By Capt. Scott KuhnJuly 22, 2016
YAVORIV, Ukraine--The International Peacekeeping and Security Center and the Joint Multinational Training Group-Ukraine, play an important role in helping to train Ukrainian Ground Forces. One such role was as host to a team from the U.S. Army Security Assistance Training Management Organization and 19 Ukrainian students in the inaugural Ukraine Medical Curriculum Program.
The USASATMO team along with a team from the Army Medical Department's 232nd Medical Battalion from Fort Sam Houston, Texas have spent the last three months preparing their students to assume roles as instructors for newly enlisted combat medics. The program's intent is to take newly inducted medics into the Ukrainian Army and teach them best practices from U.S. Army Medicine. It will also set them up with the capabilities to facilitate the same education and training in their future school house.
"They have been outstanding," said Staff Sgt. Yasir Ortiz, an instructor in the course. "I am ecstatic that I am here training them because they are willing to learn. They want to learn and they give it their all."
USASATMO teams deploy in small numbers and conduct security assistance training all over the globe. This course was unique in that it was the first of its kind not only for the Ukrainians but also for the USASATMO team.
"We're known for training the world one soldier at a time," said. Sgt. First Class Johnny Gonzales, Non Commissioned Officer in Charge for the program. "Its uniqueness is the fact that we are taking someone from the street, teaching them our experiences, getting them at a level we feel comfortable they can perform the task, but also taking the knowledge and experience an NCO has and trying to set them up to be successful."
For Maria Nazarova, a class participant and experienced medic, this course provided an opportunity to learn some valuable skills from her American instructors.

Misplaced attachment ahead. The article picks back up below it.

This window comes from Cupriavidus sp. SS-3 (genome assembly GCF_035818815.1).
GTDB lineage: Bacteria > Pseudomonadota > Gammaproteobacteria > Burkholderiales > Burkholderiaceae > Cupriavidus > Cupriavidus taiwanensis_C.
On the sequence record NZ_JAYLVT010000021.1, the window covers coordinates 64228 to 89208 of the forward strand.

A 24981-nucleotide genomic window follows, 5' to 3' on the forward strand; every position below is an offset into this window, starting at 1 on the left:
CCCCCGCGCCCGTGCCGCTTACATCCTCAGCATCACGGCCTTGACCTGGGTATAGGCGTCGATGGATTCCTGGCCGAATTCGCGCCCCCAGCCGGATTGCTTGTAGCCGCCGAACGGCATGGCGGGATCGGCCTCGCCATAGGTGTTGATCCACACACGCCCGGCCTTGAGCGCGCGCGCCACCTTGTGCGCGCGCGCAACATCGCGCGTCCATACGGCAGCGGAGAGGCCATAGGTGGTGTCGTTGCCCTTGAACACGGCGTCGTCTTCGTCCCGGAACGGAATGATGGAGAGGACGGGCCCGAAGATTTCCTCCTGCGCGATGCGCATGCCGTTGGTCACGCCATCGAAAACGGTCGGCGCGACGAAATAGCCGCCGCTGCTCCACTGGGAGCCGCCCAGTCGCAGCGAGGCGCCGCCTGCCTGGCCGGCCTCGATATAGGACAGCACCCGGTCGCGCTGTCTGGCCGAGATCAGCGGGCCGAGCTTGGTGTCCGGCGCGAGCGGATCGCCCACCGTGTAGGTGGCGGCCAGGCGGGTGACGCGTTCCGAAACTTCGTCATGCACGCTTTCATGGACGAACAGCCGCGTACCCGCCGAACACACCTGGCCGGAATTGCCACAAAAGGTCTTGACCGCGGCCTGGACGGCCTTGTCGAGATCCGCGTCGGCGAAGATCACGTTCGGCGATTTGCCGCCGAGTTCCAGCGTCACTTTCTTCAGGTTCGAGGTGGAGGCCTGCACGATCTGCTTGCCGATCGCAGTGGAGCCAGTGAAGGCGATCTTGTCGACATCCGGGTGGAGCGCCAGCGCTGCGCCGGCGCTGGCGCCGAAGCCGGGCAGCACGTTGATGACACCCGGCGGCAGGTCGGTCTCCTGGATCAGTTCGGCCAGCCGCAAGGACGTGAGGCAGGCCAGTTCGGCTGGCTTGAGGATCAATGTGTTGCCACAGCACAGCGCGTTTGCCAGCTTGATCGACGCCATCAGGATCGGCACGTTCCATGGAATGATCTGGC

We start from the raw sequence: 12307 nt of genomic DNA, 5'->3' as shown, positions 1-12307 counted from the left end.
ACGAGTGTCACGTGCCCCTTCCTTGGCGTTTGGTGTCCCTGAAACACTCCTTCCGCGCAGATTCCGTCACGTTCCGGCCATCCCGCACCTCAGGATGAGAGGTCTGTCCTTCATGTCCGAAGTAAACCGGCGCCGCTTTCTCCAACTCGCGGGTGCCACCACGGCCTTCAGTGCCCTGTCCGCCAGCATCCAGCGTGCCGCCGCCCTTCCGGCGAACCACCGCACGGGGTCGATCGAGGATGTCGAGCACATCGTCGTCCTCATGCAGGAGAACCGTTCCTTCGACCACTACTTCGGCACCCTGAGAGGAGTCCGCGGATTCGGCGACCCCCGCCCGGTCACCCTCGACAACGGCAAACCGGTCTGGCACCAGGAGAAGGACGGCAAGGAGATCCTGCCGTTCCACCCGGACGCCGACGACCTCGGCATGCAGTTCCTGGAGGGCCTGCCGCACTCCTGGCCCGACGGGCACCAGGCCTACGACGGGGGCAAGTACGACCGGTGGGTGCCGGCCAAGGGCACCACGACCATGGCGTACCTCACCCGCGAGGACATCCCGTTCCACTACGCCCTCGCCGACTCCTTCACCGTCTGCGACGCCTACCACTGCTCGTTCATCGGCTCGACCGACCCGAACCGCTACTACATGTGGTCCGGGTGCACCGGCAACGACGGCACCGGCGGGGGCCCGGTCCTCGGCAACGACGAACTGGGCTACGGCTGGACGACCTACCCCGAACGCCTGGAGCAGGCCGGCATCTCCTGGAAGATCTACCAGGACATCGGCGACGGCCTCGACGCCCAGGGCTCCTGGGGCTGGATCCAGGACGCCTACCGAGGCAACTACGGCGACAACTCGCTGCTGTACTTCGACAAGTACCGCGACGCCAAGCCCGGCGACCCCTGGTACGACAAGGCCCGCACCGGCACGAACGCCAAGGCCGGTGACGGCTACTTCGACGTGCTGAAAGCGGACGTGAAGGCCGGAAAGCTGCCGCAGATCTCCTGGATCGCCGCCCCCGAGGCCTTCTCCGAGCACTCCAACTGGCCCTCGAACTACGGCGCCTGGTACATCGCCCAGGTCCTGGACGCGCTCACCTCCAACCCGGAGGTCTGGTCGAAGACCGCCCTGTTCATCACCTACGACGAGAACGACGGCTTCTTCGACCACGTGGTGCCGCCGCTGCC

"The most challenging is to always be a unit that communicates and use the chain of command. These are things we want to learn from our multinational colleagues and our American instructors," she said. "Medicine is the same all over the world. Medical terms and instruments, they are all the same, but communication and the way to work as a group, this has been a challenge for us."
But they weren't the only ones learning from someone, said Ortiz. "I learn from them just as much as they learn from me. I have a better understanding of the difference between Ukrainian Army medicine and U.S. Army medicine and the difference between how they operate out on the battlefield and how we operate. I'm here to help bridge that gap."
The course integrates classroom learning with hands-on training and culminates in a two-hour long final scenario. The class completed the scenario July 21. It consisted of engaging an enemy, recovering wounded, and transporting them to an aid station. While at the aid station the students had to prioritize care and stabilize the patient for transportation. All of this while switching out leadership and being yelled at by the instructors.
Many of the students have experience on the front lines of the current fighting in Eastern Ukraine. That experience helps them deal with the stress of the class, but it didn't make it go away completely.
"The training was highly stressful because it was physically demanding," said Nazarova. "The stress and the combat atmosphere and also the dynamics in the medical sense trying to treat casualties. Most guys who are here have combat experience and have been providing first aid in a combat environment so they are used to more stress."
Nazarova was attending the Medical Academy in Ukraine, but decided to take a pause due to the fighting going on in Eastern Ukraine. She has spent time as an EMT and as a medic in the anti-terrorist operations zones, but according to her this is her most valuable instruction so far.
"I also think we can give fish or we can give the instruments to fish so other people might learn it. I might be a good medic, some of us might be a good medic in the ATO zone, but what is more important is instructing and giving this knowledge to other rotations."
Gonzales feels confident that the students will be successful in that endeavor. "They did an outstanding job," he said. "I would gladly let them treat me on the battlefield, I feel confident in their skills and I am really impressed by what they achieved."